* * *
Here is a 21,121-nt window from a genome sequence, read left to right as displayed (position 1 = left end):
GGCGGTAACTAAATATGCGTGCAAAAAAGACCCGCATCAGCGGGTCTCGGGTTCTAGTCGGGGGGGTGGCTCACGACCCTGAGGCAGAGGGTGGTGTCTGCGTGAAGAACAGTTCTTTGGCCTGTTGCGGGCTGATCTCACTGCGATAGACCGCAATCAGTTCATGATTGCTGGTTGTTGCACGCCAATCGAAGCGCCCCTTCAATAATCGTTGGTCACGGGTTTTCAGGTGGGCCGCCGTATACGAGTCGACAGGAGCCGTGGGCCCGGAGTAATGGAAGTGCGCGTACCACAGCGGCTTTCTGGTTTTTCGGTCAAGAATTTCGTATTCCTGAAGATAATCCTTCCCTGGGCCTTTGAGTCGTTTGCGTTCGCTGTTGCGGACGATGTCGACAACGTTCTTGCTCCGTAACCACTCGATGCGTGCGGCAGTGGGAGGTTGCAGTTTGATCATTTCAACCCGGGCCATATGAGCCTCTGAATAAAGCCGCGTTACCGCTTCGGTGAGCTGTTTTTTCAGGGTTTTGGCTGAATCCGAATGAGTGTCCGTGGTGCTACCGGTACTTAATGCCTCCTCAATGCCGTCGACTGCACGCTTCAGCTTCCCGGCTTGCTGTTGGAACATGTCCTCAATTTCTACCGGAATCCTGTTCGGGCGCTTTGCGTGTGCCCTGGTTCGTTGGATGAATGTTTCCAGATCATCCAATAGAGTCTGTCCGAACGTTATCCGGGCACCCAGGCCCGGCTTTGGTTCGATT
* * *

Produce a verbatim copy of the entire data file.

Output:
Here is a 21,121-nt window from a genome sequence, read left to right as displayed (position 1 = left end):
GGCGGTAACTAAATATGCGTGCAAAAAAGACCCGCATCAGCGGGTCTCGGGTTCTAGTCGGGGGGGTGGCTCACGACCCTGAGGCAGAGGGTGGTGTCTGCGTGAAGAACAGTTCTTTGGCCTGTTGCGGGCTGATCTCACTGCGATAGACCGCAATCAGTTCATGATTGCTGGTTGTTGCACGCCAATCGAAGCGCCCCTTCAATAATCGTTGGTCACGGGTTTTCAGGTGGGCCGCCGTATACGAGTCGACAGGAGCCGTGGGCCCGGAGTAATGGAAGTGCGCGTACCACAGCGGCTTTCTGGTTTTTCGGTCAAGAATTTCGTATTCCTGAAGATAATCCTTCCCTGGGCCTTTGAGTCGTTTGCGTTCGCTGTTGCGGACGATGTCGACAACGTTCTTGCTCCGTAACCACTCGATGCGTGCGGCAGTGGGAGGTTGCAGTTTGATCATTTCAACCCGGGCCATATGAGCCTCTGAATAAAGCCGCGTTACCGCTTCGGTGAGCTGTTTTTTCAGGGTTTTGGCTGAATCCGAATGAGTGTCCGTGGTGCTACCGGTACTTAATGCCTCCTCAATGCCGTCGACTGCACGCTTCAGCTTCCCGGCTTGCTGTTGGAACATGTCCTCAATTTCTACCGGAATCCTGTTCGGGCGCTTTGCGTGTGCCCTGGTTCGTTGGATGAATGTTTCCAGATCATCCAATAGAGTCTGTCCGAACGTTATCCGGGCACCCAGGCCCGGCTTTGGTTCGATT